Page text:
Steinbruner says extreme weather events, for example, need to be anticipated where they can be and assessed in terms of their potential to destabilize countries and regions around the world. And he believes that a better understanding of how floods and droughts can trigger migration and civil conflict in parts of Africa and South Asia -- regions with weak governments and high levels of poverty -- will help developed countries better plan to prevent or respond to humanitarian disasters. The study urges greater international cooperation in gathering information on climate trends. Steinbruner notes that Pakistan and India currently refuse to share data on precipitation rates with the United States, information that could predict floods and droughts in South Asia. “There needs to be, if you will, a global diplomatic and scientific discussion saying, ‘Look, we need to set rules. We need to set processes where all of us are monitoring according to the same standards.' We all get the same benefit from it,” he said.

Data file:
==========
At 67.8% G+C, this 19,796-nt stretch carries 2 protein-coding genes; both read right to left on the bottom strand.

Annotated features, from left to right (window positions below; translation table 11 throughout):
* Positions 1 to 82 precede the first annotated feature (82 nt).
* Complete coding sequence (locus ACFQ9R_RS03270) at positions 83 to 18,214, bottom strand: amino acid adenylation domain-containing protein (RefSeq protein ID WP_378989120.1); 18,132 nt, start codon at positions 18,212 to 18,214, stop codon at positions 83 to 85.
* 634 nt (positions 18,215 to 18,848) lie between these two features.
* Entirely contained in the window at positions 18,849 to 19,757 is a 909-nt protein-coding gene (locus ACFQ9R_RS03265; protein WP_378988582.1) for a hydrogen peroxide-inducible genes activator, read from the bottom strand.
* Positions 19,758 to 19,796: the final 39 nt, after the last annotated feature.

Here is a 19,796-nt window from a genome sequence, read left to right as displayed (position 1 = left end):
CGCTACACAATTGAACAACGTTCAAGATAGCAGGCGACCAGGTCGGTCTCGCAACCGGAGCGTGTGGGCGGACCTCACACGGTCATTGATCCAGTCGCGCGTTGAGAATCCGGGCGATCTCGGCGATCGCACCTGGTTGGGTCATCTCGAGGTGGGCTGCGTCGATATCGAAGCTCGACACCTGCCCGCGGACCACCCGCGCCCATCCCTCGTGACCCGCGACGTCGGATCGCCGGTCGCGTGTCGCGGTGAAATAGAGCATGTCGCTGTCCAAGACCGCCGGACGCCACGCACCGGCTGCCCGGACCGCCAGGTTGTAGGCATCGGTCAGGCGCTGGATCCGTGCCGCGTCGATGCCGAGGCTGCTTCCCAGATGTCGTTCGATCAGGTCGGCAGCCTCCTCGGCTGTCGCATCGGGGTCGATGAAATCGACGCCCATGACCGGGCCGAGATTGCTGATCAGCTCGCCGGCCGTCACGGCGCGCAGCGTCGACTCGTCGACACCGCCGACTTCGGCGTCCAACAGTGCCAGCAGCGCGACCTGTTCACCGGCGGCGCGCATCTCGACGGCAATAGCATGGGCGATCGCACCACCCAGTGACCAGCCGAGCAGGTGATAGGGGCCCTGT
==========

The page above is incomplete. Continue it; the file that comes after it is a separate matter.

And Steinbruner says the U.S. military needs to anticipate new climate change-related threats -- for example, how the decreasing level of ice in the Arctic Ocean could lead to international competition or conflict over access to natural resources there. Alexander Ochs, the Climate and Energy Director at the non-profit Worldwatch Institute, says the report is an important reminder to world leaders of the complex problems posed by climate change: “So any investment we can make today in reducing emissions will make the problem smaller and it will pay out multi-fold in terms of the costs we have to pick up in the future,” Ochs said. The report, however, does not deal with how nations should go about reducing carbon emissions in the future. It focuses on the present and how the U.S. and the world can better manage potentially disruptive climate events.

    http://www.voanews.com/content/clima...y/1543127.html

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    Another reason to cut defense spending. These people just want a bigger peace of the budget.